Energy Consultancy & Project Management

Thermodynamic


Thermodynamic Panels are capable of capturing the heat from the environment (the sun, the air or even the rain) 24 hours a day, 365 days a year.  The heat then is transferred to a special liquid inside the panels and

Offers a very high efficiency (comparing with other renewable systems), not being  reliant on the presence of the sun, so can continue to produce energy all day round, even in temperatures as los as -15ºC.


How it works?

Inside the panels circulates a refrigerant fluid which has many times more capacity to absorb heat than conventional water-filled solar panles.

This fluid absorb the heat from the sun, the wind , the rain or even the snow, working 24 hours (even at night)

Thus the efficiency is nearly the 400%, using just one unit of electricity every 4 units of heat produced.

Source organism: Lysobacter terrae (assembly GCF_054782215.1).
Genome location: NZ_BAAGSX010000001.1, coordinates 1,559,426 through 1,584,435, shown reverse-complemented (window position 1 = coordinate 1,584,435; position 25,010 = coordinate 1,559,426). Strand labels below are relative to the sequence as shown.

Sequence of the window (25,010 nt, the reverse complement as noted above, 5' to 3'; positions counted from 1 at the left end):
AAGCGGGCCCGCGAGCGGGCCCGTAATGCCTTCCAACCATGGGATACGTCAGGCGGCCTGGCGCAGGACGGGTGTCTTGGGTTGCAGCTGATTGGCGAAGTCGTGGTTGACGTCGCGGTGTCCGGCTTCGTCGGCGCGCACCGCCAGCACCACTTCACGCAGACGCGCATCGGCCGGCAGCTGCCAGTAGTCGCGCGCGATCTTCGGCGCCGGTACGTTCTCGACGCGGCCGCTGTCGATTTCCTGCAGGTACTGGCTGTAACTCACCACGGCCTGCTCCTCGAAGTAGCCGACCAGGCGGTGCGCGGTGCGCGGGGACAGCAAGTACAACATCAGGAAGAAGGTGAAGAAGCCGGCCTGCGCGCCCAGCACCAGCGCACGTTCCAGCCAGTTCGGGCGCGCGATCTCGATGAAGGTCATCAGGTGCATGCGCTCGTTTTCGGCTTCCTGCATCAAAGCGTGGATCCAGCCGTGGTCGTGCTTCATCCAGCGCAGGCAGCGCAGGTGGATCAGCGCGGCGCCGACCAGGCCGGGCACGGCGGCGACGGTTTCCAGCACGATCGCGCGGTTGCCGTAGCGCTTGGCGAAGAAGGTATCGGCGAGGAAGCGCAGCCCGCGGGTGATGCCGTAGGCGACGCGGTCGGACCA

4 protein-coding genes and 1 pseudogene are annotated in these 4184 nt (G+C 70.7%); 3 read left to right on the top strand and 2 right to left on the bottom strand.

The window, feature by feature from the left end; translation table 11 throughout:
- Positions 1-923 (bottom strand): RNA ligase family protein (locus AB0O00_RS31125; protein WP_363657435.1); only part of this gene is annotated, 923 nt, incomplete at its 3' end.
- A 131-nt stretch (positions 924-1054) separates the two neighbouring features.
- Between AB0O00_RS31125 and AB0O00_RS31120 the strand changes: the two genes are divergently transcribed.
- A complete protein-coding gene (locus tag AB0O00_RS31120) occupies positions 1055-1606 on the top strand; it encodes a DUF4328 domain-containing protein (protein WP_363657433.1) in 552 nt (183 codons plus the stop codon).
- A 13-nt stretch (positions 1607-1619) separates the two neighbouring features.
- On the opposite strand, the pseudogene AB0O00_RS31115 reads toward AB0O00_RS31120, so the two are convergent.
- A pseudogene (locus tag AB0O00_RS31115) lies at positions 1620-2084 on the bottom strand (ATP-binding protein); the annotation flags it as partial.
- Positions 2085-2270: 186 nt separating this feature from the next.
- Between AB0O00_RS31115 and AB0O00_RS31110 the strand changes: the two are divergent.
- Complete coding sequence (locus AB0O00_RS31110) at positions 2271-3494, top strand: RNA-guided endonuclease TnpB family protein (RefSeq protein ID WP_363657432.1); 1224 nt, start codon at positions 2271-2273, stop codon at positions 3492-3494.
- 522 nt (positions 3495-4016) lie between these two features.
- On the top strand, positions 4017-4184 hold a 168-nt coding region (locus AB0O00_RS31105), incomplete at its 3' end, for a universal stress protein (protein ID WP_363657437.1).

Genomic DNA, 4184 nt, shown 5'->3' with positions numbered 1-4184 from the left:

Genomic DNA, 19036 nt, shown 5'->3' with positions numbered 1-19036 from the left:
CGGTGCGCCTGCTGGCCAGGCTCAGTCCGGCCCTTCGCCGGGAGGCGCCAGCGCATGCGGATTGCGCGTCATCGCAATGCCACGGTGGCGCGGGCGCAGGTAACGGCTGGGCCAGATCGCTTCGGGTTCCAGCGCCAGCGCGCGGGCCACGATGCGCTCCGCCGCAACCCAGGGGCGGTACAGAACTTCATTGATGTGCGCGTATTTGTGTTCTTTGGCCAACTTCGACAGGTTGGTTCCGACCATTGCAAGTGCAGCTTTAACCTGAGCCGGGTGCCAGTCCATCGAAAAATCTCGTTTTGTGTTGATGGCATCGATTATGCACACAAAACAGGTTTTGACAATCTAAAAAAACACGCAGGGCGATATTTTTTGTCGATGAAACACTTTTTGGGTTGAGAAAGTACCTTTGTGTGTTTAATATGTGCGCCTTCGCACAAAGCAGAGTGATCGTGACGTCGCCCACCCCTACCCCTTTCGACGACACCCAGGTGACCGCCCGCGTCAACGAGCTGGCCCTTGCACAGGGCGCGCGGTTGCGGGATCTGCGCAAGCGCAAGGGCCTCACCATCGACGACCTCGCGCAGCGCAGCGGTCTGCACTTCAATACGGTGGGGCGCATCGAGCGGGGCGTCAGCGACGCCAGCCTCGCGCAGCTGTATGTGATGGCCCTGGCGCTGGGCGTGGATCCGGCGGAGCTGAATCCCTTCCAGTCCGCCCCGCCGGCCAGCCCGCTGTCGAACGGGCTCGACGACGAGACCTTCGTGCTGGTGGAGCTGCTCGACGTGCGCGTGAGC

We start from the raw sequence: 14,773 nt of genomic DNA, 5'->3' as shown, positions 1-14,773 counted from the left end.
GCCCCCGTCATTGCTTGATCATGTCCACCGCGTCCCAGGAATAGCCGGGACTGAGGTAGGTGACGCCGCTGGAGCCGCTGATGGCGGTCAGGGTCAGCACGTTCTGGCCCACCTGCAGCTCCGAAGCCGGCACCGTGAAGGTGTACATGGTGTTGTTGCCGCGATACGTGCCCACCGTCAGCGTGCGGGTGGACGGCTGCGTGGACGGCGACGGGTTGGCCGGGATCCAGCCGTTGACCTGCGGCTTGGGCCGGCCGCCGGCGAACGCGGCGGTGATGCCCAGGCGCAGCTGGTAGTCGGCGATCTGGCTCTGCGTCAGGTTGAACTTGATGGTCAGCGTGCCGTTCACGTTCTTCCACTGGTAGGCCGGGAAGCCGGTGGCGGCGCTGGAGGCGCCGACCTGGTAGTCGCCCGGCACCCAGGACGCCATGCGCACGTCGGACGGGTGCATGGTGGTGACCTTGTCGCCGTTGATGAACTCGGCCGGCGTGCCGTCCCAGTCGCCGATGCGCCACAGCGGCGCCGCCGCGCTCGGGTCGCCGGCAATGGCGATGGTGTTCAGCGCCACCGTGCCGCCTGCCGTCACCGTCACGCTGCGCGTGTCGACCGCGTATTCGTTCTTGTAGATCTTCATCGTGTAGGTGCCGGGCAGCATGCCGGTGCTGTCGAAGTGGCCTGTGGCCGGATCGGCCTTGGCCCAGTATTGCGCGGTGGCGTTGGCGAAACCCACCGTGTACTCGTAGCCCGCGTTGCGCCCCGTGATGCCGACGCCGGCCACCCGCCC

Conventional solar heating systems circulate water through glass panels to collect heat from the sun. These systems are inefficient at low temperatures and do not work at all during hours of darkness.

The Thermodynamic  system is different, being capable of taking energy from the atmosphere at temperatures as low as -15ºC by utilising a refrigerant gas and reverse refrigeration technology.



  1. The refrigerant fluid at low-temperature (which may be below 0 ° C) circulates through the thermodynamic panel.The fluid absorbs the solar and ambient radiation collected by the panel.The temperature difference caused by external agents such as sun, rain or wind ensures the fluid to gasify.
  2. The compressor sucks the hot gas and compresses it, raising its temperature and pressure.
  3. The fluid enters the condenser where the energy is transmitted from the fluid to the water inside.
  4. With high pressure and after living large part of its heat to the condenser, the refrigerant reaches the expansion valve in the liquid phase again. This is a reduction in pressure which causes fluid to be able to enter the panels.
  5. This flow continues until the water in the cylinder reaches 55°C. Once this is achieved the system goes into standby.